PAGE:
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Paediatr Anaesth. 2017 May;27(5):451-460. doi: 10.1111/pan.13128. Epub 2017 Feb 28.

Implementation of NAP4 emergency airway management recommendations in a quaternary-level pediatric hospital.

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Department of Emergency Medicine, The Royal Children's Hospital, Parkville, Vic, Australia.
Murdoch Children's Research Institute, Parkville, Vic, Australia.
Department of Paediatrics, Faculty of Medicine, Dentistry, and Health Sciences, University of Melbourne, Melbourne, Vic, Australia.
Department of Neonatal Medicine, The Royal Children's Hospital, Parkville, Vic, Australia.
Paediatric Intensive Care Unit, The Royal Children's Hospital, Parkville, Vic, Australia.
Department of Anaesthesia and Pain Management, The Royal Children's Hospital, Parkville, Vic, Australia.


Emergency airway management, particularly outside of the operating room, is associated with a high incidence of life-threatening adverse events. Based on the recommendations of the 4th National Audit Project, we aimed to develop hospital-wide systems changes to improve the safety of emergency airway management. We describe a framework for governance in the form of a hospital airway special interest group. We describe the development and implementation of the following systems changes: 1. A local intubation algorithm modified from the Difficult Airway Society's plan A-B-C-D approach, including clear pathways for airway escalation, and emphasizing the concepts of resuscitation prior to intubation, planning for failure, and avoidance of fixation error. 2. Simplified and standardized airway equipment located in identical airway carts in all critical care areas. 3. A preintubation checklist and equipment template to standardize preparation for airway management. 4. Availability of continuous waveform endtidal capnography in all critical care areas for confirmation of correct endotracheal tube placement. 5. Multidisciplinary team training to address the technical and nontechnical aspects of nonoperating room intubation. In addition, we describe methodology for ongoing monitoring of performance through a quality assurance framework. In conclusion, changes in the process of emergency airway management at a hospital level are feasible through collaboration. Their impact on patient-based outcomes requires further study.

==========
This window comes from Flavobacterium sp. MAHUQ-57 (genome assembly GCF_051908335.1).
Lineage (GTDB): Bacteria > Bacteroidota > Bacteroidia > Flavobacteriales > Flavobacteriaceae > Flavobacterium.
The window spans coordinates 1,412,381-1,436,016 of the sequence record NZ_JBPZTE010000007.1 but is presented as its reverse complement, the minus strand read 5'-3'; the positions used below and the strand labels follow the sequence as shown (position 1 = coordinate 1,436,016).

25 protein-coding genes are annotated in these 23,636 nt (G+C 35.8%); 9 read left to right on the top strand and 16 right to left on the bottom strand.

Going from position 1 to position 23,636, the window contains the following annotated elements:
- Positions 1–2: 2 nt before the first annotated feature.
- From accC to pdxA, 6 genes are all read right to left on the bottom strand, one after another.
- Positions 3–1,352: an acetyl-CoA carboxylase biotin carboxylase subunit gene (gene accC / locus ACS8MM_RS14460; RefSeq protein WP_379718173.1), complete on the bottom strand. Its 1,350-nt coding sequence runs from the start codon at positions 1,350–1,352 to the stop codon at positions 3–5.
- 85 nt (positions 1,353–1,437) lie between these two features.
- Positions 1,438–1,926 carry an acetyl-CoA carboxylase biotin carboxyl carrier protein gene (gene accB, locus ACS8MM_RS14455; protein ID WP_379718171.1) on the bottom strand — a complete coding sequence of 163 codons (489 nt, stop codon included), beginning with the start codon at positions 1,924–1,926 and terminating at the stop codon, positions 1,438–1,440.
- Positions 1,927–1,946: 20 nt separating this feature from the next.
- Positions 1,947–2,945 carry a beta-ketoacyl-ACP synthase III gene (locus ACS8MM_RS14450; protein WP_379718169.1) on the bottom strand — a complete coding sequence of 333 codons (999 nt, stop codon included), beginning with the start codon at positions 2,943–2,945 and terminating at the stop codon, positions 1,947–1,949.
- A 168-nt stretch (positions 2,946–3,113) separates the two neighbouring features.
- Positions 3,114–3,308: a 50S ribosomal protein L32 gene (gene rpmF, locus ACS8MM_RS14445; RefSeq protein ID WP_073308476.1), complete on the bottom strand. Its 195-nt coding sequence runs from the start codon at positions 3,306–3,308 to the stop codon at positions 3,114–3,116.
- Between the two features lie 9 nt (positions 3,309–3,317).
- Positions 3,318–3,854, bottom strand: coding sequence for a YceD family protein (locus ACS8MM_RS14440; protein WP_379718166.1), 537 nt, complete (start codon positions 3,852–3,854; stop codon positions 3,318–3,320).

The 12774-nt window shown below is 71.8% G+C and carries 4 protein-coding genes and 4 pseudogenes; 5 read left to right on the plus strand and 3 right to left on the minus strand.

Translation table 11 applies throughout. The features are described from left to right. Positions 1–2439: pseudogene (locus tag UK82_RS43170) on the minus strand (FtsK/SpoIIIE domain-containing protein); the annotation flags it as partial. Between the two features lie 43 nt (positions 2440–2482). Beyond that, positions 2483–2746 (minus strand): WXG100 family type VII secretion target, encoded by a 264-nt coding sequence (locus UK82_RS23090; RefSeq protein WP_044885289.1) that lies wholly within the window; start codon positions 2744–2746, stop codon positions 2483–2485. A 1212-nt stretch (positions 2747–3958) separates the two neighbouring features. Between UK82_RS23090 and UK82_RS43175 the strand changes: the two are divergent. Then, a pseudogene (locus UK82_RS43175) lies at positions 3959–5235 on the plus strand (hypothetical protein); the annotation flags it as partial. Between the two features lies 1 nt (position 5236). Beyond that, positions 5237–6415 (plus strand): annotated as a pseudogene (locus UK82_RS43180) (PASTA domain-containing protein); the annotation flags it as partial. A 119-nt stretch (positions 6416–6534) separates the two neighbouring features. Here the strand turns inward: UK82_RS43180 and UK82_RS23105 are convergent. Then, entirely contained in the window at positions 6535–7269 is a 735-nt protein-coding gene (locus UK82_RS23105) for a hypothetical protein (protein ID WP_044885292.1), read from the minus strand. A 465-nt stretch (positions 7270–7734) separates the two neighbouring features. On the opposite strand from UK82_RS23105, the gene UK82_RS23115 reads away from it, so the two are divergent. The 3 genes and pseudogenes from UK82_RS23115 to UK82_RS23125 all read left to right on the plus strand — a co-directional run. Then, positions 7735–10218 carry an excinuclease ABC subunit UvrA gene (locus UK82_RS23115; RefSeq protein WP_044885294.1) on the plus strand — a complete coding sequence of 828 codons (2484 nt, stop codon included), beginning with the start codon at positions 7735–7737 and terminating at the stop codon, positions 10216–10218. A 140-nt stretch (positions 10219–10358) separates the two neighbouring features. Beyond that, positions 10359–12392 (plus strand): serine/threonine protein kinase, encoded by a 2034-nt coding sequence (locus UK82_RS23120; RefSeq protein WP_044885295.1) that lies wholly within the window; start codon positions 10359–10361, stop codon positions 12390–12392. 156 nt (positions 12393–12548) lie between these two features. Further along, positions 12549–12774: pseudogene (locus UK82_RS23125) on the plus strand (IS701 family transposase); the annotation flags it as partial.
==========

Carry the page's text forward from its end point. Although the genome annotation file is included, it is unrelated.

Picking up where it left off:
child; emergency service; health care; hospital; intratracheal; intubation; patient safety; quality assurance

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